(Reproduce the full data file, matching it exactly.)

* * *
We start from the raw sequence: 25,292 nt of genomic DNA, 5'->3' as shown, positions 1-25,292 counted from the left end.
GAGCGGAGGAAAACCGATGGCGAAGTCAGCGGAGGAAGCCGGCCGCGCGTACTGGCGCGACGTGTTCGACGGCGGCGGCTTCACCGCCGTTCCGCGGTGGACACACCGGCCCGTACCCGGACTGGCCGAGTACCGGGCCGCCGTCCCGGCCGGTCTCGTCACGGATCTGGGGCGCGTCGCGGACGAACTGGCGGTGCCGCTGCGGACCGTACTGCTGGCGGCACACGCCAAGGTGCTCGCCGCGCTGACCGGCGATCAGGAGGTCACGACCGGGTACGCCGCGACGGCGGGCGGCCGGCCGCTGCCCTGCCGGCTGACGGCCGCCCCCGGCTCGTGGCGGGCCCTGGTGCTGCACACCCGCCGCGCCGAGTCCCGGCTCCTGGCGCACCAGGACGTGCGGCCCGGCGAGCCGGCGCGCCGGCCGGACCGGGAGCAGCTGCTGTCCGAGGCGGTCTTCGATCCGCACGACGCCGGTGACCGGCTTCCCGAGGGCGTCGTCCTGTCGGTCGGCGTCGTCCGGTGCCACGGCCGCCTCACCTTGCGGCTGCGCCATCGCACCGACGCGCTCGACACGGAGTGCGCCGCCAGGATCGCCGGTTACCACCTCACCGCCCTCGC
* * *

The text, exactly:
We start from the raw sequence: 25,292 nt of genomic DNA, 5'->3' as shown, positions 1-25,292 counted from the left end.
GAGCGGAGGAAAACCGATGGCGAAGTCAGCGGAGGAAGCCGGCCGCGCGTACTGGCGCGACGTGTTCGACGGCGGCGGCTTCACCGCCGTTCCGCGGTGGACACACCGGCCCGTACCCGGACTGGCCGAGTACCGGGCCGCCGTCCCGGCCGGTCTCGTCACGGATCTGGGGCGCGTCGCGGACGAACTGGCGGTGCCGCTGCGGACCGTACTGCTGGCGGCACACGCCAAGGTGCTCGCCGCGCTGACCGGCGATCAGGAGGTCACGACCGGGTACGCCGCGACGGCGGGCGGCCGGCCGCTGCCCTGCCGGCTGACGGCCGCCCCCGGCTCGTGGCGGGCCCTGGTGCTGCACACCCGCCGCGCCGAGTCCCGGCTCCTGGCGCACCAGGACGTGCGGCCCGGCGAGCCGGCGCGCCGGCCGGACCGGGAGCAGCTGCTGTCCGAGGCGGTCTTCGATCCGCACGACGCCGGTGACCGGCTTCCCGAGGGCGTCGTCCTGTCGGTCGGCGTCGTCCGGTGCCACGGCCGCCTCACCTTGCGGCTGCGCCATCGCACCGACGCGCTCGACACGGAGTGCGCCGCCAGGATCGCCGGTTACCACCTCACCGCCCTCGC